Why Athletes Need to Train In-Season

 

The biggest mistake an athlete can make is believing that they do not need to train in-season. Often times an athlete will train hard for 9 months they will make great progress and will go into the season at their peak performance. Unfortunately, many athletes stop lifting, which is detrimental to performance. A loss of strength and power will occur within 3-4 weeks of detraining and muscles atrophy will occur.

 

When an athlete loses strength, they will also see a decrease in their speed. Speed is directly influenced by relative strength. If an athlete is unable to apply large forces into the ground, they will become slower and less powerful. Lastly injuries or more likely when an athlete stops training. Resistance training through a full range of motion improves joint stability, flexibility, and strength. Less strength, less stability, and less mobility can predispose an athlete to a higher chance of injury.

 

So now that we know training in-season is extremely important, how do we do it?

Athletes can see enormous benefits strength training 2x a week during the season. The exercise variability will decrease to ensure that the athlete is not sore. At Genesis we utilize sled work heavily during the season as there is no eccentric component, which causes the most muscle damage and soreness. We also perform our lifts faster with less weight to improve our rate of force development, this places less stress on the athlete and allows them to recover faster. In addition, we will squat to boxes as this again reduces soreness. The goal for in-season training should be to compliment the athlete’s performance on the field never take away from it. An athlete that continues to get stronger and faster throughout the season will stay healthy and dominate the competition.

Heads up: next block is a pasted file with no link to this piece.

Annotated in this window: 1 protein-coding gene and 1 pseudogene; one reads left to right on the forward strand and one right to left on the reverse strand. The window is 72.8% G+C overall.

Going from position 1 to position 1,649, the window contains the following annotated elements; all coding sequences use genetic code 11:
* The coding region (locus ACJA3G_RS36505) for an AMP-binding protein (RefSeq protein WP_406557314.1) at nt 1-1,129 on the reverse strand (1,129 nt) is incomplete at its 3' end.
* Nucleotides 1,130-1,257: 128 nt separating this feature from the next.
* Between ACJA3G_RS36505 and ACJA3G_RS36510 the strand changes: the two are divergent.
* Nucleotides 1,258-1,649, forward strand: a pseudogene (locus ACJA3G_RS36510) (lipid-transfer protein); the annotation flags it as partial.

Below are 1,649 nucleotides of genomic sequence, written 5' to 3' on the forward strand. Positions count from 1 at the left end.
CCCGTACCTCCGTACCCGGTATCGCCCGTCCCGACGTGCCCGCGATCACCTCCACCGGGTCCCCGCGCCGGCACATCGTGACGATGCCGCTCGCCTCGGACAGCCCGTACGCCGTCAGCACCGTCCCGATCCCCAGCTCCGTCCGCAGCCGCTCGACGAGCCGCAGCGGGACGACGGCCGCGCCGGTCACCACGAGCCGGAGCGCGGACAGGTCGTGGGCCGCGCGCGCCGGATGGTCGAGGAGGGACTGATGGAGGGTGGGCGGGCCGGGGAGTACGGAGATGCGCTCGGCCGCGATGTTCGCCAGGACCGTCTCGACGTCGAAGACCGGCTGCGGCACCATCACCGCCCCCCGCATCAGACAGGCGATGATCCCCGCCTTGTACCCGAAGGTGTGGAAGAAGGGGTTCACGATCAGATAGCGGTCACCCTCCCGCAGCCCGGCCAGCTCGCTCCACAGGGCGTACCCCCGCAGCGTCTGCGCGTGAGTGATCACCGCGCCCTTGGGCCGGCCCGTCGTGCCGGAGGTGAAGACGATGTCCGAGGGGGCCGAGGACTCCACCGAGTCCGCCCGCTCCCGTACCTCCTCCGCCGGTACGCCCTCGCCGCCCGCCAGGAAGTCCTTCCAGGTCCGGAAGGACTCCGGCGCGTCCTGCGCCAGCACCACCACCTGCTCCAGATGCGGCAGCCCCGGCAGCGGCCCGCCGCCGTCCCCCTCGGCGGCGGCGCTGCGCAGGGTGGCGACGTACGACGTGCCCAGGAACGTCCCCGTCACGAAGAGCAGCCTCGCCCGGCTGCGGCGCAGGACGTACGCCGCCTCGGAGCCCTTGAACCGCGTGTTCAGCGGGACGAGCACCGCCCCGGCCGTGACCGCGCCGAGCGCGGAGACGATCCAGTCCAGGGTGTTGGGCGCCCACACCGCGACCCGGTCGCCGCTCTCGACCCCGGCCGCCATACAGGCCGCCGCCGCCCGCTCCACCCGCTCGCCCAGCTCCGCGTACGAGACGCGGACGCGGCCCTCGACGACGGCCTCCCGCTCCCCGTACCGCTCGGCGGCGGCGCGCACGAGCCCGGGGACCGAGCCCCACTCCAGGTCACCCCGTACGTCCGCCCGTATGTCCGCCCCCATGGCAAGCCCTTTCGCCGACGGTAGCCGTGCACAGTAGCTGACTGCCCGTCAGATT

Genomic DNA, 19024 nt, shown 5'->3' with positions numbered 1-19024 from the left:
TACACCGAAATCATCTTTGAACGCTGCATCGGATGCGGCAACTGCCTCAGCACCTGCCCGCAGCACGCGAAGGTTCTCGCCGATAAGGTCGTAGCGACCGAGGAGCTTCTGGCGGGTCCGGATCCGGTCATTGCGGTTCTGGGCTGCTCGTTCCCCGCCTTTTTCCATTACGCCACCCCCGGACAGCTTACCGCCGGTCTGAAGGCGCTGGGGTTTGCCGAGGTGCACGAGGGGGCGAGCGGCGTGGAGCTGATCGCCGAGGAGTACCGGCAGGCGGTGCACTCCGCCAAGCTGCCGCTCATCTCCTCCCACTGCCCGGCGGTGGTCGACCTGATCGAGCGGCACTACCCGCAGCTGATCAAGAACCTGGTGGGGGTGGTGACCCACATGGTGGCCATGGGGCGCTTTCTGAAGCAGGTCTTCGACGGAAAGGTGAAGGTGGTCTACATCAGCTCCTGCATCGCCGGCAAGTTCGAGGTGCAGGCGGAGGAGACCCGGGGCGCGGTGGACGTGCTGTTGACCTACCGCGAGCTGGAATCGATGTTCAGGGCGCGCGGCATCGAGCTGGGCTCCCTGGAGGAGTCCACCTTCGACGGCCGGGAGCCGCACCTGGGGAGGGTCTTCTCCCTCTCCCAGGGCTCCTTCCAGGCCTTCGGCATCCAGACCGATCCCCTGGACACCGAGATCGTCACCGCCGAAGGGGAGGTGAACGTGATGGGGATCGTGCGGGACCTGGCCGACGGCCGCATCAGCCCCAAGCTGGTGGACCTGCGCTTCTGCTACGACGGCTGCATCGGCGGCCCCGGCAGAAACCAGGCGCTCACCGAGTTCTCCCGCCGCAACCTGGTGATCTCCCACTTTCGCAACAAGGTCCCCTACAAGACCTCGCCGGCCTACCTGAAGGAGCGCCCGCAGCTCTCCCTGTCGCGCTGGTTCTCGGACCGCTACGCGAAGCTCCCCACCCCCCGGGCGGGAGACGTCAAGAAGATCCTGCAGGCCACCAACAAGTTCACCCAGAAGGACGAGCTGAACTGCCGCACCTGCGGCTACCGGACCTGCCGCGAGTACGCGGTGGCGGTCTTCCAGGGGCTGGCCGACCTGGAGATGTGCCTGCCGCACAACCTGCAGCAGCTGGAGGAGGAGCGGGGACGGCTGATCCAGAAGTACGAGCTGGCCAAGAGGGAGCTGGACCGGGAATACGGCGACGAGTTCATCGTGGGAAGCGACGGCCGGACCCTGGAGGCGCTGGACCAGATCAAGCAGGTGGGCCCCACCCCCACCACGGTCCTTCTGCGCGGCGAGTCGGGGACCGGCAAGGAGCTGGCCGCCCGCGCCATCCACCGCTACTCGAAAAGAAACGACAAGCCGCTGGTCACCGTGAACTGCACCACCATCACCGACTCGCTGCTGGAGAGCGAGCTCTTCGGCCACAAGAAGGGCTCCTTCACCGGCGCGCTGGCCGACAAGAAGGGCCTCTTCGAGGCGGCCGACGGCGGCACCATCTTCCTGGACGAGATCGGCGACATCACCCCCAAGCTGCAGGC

Graham WilkersonComment